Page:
Changes to IR35 legislation are coming into effect in April 2020. IR35 legislation is designed to target “disguised employment” between firms and freelancers. This is where a company hires freelancers and contractors to undertake work, yet they are effectively employees of the company. It also affects freelancers who operate as sole traders or limited companies. The change in 2020 shifts the onus onto employers in relation to proving the contractor’s self-employed status.
Who will be hit the most by the changes?
Many industries rely heavily on freelance workers. The trade off is simple – the more freelancers operating in a sector, the heavier the effect. In a document published in 2018, HMRC predicted that 90% of freelancers who fall within IR35 are not complying with the existing IR35 rules. It’s clear that from April 2020, private sector businesses will need to do more to comply with the legislation.
What are the critics saying?
The general view is that the reforms will increase burdens and costs on businesses during a time of uncertainty and change, whilst also having to comply with many other acts of legislation that are evolving in all areas.
The fact that HMRC have lost a number of tax tribunal cases surrounding IR35 also illustrates the point that there is a possibility for different conclusions to be reached on the same facts and for tribunals to even take opposing views against HMRC.
So, as we can see, the influences of IR35 are not quite as definitive as HMRC would like.
How can a firm protect themselves?
HMRC has a tool named CEST that determines whether an individual should be classed as employed or self-employed for tax purposes although concerns have been raised around the tool due to its rate of accuracy. HMRC says that the tool arrives to a conclusion 85% of the time, leaving 15% of cases pending further investigation.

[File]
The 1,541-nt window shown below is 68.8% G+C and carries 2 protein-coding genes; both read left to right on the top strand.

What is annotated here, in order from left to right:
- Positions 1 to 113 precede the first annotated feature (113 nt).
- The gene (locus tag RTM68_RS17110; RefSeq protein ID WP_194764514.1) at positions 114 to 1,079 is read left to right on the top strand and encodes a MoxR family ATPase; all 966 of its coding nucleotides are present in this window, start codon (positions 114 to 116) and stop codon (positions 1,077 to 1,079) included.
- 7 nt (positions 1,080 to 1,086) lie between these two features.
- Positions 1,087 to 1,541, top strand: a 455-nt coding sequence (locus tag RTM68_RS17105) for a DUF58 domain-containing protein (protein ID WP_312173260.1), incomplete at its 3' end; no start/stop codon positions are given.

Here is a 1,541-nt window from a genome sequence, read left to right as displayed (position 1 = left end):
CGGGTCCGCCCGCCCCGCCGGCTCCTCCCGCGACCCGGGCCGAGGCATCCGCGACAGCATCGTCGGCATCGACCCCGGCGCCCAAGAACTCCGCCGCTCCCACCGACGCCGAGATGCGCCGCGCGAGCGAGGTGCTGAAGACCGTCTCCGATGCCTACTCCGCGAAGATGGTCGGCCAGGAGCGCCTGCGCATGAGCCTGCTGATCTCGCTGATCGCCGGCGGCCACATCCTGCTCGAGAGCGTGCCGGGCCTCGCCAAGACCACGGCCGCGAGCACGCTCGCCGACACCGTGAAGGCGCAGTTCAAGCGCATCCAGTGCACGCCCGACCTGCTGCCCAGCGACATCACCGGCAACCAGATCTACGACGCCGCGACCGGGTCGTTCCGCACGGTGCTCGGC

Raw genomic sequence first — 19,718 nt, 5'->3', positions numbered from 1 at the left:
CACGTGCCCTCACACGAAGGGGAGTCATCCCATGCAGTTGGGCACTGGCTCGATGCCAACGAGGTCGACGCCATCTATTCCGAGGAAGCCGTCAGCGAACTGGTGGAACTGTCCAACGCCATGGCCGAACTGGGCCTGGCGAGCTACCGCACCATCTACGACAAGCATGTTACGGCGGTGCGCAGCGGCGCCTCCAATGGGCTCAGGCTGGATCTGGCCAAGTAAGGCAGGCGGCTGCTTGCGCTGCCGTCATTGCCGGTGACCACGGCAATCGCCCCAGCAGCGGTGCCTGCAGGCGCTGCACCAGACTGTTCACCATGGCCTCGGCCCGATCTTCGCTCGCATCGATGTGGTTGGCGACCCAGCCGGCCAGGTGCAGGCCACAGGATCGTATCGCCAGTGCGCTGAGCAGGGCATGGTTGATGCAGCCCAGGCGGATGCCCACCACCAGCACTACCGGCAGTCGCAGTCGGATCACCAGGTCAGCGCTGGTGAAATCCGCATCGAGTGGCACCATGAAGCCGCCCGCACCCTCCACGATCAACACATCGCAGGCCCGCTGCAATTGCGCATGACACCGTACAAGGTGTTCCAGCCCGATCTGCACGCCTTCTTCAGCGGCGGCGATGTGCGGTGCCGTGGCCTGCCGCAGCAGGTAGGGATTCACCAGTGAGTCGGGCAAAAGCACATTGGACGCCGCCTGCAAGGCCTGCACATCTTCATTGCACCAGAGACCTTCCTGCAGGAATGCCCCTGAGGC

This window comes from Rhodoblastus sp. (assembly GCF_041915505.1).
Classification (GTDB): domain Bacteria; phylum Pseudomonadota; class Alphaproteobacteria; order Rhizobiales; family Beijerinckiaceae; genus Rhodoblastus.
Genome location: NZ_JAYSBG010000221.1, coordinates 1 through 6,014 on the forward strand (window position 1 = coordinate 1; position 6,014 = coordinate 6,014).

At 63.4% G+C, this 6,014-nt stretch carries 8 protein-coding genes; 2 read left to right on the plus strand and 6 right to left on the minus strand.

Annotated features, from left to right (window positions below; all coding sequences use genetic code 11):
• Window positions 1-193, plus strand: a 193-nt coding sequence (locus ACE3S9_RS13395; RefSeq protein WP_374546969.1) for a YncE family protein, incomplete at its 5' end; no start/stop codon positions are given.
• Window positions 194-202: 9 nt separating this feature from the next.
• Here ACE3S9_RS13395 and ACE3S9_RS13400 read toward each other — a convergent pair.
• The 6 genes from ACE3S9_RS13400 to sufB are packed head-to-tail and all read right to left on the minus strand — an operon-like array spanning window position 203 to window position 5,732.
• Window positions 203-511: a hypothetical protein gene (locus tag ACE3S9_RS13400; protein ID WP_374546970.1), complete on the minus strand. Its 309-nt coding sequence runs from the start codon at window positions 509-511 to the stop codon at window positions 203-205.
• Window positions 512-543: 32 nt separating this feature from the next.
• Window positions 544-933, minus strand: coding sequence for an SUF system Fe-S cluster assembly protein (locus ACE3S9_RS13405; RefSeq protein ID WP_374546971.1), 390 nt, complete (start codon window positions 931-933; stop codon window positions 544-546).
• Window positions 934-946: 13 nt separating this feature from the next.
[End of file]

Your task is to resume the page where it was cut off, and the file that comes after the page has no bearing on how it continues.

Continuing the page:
There has even been debate between HMRC and professionals around the validity of those percentages. This is further highlighted by a number of high profile cases involving television hosts and broadcasters that have gone against HMRC.
Here are a few extra tips to make sure your firm is compliant:
- Develop a robust process for recording the use of freelancers centrally.
- Determine how those contracts are being carried out.
- Use CEST as a starting point. CEST can be very black and white, however, so it’s best to also develop a back-up process.
- Identify who IR35 will apply to and make sure they’re trained to comply.
- Monitor each freelancer’s status and re-run status determinations periodically (every 6 months is a good rule of thumb).
- Ensure that there is an appropriately drafted contract for each engagement which reflects the working arrangements and status determination. This will give the business the right to deduct PAYE and employer NICs from the fees if required.
- Decide which freelancers are critical to the business and for whom the business is prepared to pay extra due to IR35.
- Consider looking into business processes to determine if any changes are required.
With over 1.4 million British freelancers working across all sectors, IR35 is set to affect many working relationships all over the country. Making sure your firm is compliant with the changing legislation is critical to avoiding any HMRC investigations.